Rabita Mosque

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The Rabita Mosque (Norwegian: Rabita-moskéen) is a mosque in Oslo, Norway that is supervised by Basim Ghozlan. It has around 3,000 active members.[1]

The mosque was visited by King Harald V of Norway and Haakon, Crown Prince of Norway in 2009.[2]

Controversy[edit]

The mosque has been criticised for associations with Islamism and extremism.[1][3][4] Critics have pointed to a number of jihadists originating from the mosque, as well as mosque supervisor Ghozlan's tacit support for the Muslim Brotherhood and failure to distance himself from the views of the likes of Yusuf al-Qaradawi.[4] Former members of the mosque includes Hassan Abdi Dhuhulow, a perpetrator of the Kenyan Westgate shopping mall attack who was a prolific user on a website hosted by the mosque, Norwegian convert terrorist Anders Cameroon Østensvig Dale, the first Norwegian suicide bomber in Iraq Jamel Mahmoudi, as well as being the mosque in Norway that has housed the most Norwegian jihadists in Syria and Iraq.[1][4] After being criticised for hosting hate preachers at conferences, the mosque has withdrawn its invitations to certain preachers.[5]

In 2013 a 21-year-old woman died of a heart attack in the mosque, reportedly after being subjected to an exorcism, a procedure officially prohibited by the mosque.[6]

In 2014, the mosque, which is also known by its organisational name The Islamic Association (Norwegian: Det Islamske Forbundet), was listed as a terrorist organisation by the United Arab Emirates along with mosques in Denmark, Sweden and Finland.[7][8] The probable cause for the listing was thought to be that the mosque was identified as being a part of the Muslim Brotherhood.[7] The Nordic governments in a joint diplomatic action requested answers from the Emirates for the causes behind the listings in response.[9]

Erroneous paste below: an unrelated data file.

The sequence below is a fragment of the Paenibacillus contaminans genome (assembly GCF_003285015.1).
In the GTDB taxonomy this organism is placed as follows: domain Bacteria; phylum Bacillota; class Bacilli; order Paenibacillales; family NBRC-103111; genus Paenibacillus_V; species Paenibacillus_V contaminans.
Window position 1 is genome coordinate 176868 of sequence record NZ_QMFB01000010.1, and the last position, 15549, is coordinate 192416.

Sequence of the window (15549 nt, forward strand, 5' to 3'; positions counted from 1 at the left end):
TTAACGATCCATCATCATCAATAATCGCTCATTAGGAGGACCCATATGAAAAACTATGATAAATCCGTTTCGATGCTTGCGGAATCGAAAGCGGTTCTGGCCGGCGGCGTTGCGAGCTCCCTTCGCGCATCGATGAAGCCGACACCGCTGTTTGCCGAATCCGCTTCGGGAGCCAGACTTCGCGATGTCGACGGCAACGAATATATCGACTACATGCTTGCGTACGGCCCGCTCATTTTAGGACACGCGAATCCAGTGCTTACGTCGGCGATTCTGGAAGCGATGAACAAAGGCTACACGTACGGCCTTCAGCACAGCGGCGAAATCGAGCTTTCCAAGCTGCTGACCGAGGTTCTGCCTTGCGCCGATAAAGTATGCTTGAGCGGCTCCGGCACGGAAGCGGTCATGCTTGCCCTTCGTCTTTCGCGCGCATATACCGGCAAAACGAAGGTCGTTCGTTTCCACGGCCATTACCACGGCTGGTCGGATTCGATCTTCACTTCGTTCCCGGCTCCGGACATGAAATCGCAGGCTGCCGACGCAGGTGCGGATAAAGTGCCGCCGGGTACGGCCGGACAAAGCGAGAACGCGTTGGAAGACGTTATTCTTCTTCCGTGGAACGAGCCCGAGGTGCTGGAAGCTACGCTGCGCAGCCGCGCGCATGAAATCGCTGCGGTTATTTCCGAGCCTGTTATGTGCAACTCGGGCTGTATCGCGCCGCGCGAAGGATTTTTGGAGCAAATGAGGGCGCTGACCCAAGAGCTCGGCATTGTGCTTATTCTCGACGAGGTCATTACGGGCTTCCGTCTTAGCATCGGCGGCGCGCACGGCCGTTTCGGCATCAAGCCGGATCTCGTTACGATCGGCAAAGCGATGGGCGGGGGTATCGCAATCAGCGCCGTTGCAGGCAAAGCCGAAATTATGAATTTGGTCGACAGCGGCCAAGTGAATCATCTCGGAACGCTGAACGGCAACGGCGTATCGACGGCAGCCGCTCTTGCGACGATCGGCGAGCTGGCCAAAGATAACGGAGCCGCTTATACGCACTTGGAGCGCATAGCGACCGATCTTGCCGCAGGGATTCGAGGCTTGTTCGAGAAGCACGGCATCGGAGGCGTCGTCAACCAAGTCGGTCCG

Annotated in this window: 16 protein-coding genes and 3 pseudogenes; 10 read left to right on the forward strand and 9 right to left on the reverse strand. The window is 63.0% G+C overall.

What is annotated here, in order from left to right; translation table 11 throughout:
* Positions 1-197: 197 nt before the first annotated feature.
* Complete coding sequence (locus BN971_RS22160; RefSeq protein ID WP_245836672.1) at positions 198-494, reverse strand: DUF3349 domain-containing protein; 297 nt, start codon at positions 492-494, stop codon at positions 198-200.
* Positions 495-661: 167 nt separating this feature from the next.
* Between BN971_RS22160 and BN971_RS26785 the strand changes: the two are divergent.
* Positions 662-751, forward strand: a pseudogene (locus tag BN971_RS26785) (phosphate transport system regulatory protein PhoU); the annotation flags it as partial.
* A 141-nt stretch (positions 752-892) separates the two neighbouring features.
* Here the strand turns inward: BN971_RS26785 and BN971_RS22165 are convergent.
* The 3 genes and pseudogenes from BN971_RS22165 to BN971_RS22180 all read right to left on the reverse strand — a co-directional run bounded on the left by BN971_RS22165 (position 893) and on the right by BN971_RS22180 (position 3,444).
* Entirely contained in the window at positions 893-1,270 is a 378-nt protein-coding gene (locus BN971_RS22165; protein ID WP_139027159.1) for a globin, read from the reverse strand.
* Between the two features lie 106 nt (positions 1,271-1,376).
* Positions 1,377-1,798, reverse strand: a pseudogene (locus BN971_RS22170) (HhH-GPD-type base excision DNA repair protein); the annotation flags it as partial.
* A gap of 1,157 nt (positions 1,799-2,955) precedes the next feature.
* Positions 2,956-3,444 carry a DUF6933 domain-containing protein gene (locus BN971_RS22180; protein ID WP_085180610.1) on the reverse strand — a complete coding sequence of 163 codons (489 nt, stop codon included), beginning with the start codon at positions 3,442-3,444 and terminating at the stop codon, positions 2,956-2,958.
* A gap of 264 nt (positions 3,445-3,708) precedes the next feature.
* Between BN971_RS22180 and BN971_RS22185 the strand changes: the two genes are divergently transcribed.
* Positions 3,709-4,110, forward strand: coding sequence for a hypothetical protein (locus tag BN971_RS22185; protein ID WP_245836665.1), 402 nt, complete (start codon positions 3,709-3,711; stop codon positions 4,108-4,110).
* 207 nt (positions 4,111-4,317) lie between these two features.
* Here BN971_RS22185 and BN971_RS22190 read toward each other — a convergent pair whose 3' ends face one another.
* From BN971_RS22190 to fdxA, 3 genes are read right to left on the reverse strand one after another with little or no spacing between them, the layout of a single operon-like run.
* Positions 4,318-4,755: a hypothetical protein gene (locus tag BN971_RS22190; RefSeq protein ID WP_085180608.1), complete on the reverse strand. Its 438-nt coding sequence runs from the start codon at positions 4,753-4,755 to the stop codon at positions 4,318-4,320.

References[edit]

  1. ^ a b c "Rabita-moskeens leder avviser ekstremist-stempel". Abc nyheter (in Norwegian). 4 August 2014.
  2. ^ "Her er nordmannen som skal ha blitt trent av al-Qaida". Dagbladet (in Norwegian). 5 July 2012.
  3. ^ "Var en helt vanlig muslim i Oslo - ble selvmordsbomber for ISIL". Dagen (in Norwegian). 4 August 2014.
  4. ^ a b c "Rabitamoskeen bør oppklare" (in Norwegian). Dagbladet. 19 September 2014.
  5. ^ "Trekker invitasjon til omstridt predikant". Nettavisen (in Norwegian). 14 October 2015.
  6. ^ "Etterforsker demonutdrivelse etter at Oslo-kvinne (21) døde" (in Norwegian). TV 2. 13 October 2013.
  7. ^ a b "Muslimsk forsamling på terrorliste". Vårt Land (in Norwegian). 16 November 2014.
  8. ^ "Emiratene har satt Det Islamske Forbundet på terrorliste" (in Norwegian). NRK. 16 November 2014.
  9. ^ "– Norden går sammen om terrorliste-undersøkelse". Dagen (in Norwegian). 19 November 2014.